By Ruth Fogarty and Sarah Dingle
Australia’s IVF industry is booming.
Tens of thousands of women put their bodies and faith in the hands of fertility specialists in the hopes of conceiving.
But the physical, emotional and financial toll can be huge.
Four Corners has investigated the baby business — here are three unique personal stories from women who have taken the IVF journey.
Grace and Damien.
“Sometimes I feel like I’m a fraud of a woman. I look like one, but my body just isn’t doing what I want it to do, which is to fall pregnant and have a child,” Grace Lococo.
Grace Lococo and Damien Milloy have pinned their hopes on IVF.
They decided on using a sperm donor because Damien has a rare genetic condition, which he does not want to pass on to his own child.
After 18 months and six rounds of IVF, they are $40,000 out of pocket and Grace has not fallen pregnant once.
Grace is now on her seventh cycle, and approaching her 43rd birthday.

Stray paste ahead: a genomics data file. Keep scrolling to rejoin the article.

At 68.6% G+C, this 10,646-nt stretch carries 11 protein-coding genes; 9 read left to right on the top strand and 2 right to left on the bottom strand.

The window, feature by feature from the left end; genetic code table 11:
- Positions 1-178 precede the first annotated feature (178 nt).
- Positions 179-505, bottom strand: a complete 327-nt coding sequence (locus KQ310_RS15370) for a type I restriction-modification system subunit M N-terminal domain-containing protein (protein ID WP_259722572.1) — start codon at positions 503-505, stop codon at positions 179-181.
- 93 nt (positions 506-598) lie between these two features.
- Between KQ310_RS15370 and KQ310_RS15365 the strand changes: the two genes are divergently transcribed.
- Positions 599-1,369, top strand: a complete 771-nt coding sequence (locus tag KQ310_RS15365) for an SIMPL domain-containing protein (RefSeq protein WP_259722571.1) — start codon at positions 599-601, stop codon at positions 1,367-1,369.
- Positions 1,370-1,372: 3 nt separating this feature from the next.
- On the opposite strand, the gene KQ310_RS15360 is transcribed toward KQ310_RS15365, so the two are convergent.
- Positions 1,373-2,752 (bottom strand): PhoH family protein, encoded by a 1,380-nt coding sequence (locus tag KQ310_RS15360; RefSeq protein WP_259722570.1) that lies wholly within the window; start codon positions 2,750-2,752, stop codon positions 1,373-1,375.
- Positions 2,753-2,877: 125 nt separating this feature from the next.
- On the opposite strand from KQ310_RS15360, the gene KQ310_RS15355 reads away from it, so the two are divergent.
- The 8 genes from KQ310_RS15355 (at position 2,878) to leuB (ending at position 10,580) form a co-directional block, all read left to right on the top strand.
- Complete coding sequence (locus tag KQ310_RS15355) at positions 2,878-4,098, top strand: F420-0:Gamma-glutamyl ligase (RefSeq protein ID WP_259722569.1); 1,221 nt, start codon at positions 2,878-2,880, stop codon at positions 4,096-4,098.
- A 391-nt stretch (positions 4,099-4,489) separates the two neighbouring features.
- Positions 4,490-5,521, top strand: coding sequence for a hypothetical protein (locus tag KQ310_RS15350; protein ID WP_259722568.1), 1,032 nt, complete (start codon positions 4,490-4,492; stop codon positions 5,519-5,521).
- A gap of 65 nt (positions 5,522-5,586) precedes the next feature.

But the odds are stacked against them — a 43-year-old Australian woman, using her own 43-year-old eggs to conceive, has less than a 3 per cent chance of going home with a live baby.
Yet the couple said they had never been told their overall chances of conception.
“I did freeze my eggs at 42 … It was a last ditch, desperate scramble,” Julia Leigh.
In her late 30s, Julia Leigh’s career as a writer and director was taking off.
But when she began planning a family with her husband, their marriage fell apart.
Julia decided to visit a fertility clinic alone.
And like many women over 40, she believed she could defy the odds.